Amazingly what you are talking about is kind of the way the U.S. government works. The government was built in such a way that it would be extremely hard to ever change anything, and its made itself more that way as its gone along.
However, beneath the system, which I agree should be slow to change except in the most dire of circumstances, there needs to be freedom for the people themselves to move and try new things. Even if they are wrong or horrible, you need that movement or you stagnate. If the people themselves become part of the "slow changing" system, then what happens is you stop changing and you can't meet new opportunities or change when you should, so there is no "best" political party to be in, excepting the one that's right for you and your beliefs. Then, hopefully society can continue to be stable and move forward and the better ideas are accepted, not by individuals, but by the majority and the system over time.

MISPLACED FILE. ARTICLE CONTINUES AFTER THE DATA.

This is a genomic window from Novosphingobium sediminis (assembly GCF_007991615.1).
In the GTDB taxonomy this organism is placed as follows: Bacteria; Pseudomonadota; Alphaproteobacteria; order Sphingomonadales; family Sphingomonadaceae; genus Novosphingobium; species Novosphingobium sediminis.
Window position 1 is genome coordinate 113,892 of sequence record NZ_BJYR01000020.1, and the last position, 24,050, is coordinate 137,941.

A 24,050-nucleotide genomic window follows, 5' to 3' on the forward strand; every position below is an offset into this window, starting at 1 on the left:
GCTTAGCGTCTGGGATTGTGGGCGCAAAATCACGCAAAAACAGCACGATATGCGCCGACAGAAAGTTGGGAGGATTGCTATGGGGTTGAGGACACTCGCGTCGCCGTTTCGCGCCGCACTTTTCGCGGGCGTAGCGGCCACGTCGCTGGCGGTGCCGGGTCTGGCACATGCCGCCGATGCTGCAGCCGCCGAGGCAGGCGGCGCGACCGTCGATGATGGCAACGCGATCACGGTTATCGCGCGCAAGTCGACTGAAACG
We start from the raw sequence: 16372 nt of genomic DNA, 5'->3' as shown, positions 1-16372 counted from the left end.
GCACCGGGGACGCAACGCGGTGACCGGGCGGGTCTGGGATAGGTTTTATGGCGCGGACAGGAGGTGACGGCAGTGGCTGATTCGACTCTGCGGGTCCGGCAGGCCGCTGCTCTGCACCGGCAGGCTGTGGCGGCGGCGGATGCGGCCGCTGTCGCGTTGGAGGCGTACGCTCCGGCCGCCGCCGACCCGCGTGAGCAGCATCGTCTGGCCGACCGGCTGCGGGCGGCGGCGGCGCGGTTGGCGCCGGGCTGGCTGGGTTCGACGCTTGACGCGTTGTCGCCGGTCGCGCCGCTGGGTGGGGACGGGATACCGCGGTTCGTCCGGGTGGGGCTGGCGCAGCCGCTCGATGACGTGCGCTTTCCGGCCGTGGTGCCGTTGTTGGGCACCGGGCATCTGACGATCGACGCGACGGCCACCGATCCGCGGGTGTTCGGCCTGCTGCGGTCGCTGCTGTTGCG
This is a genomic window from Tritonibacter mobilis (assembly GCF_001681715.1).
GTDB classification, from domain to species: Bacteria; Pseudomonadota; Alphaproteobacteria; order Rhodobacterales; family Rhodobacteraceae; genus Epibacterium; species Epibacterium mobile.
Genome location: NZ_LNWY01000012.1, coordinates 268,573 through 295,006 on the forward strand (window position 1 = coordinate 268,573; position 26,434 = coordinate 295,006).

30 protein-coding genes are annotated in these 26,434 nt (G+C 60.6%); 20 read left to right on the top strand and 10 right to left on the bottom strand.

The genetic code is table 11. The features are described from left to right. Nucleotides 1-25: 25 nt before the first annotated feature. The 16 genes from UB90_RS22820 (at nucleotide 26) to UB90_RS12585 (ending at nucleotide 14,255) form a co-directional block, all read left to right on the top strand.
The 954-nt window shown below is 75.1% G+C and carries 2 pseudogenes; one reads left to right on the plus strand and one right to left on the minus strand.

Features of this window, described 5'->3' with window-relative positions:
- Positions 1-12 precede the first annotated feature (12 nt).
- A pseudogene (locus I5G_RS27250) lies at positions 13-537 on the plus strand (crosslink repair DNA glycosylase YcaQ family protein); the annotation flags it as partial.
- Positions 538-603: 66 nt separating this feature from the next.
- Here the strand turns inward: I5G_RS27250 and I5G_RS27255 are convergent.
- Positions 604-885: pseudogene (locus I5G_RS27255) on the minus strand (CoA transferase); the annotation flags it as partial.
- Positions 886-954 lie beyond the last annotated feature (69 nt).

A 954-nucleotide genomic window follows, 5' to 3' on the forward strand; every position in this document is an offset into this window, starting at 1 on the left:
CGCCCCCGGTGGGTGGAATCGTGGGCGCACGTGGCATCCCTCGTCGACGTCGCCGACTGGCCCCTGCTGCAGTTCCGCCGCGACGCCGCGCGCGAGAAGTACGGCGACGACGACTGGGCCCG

The problem with this and you idea is whether inherently, the majority of people can be correct always. I think you'll find several examples through out history where the majority have simply been wrong. And for this reason, I don't buy into what you are saying completely, though I do agree that for a mode of government its better than some instable flip floppy machine that goes haywire when it sees a pebble on the side of a mountain.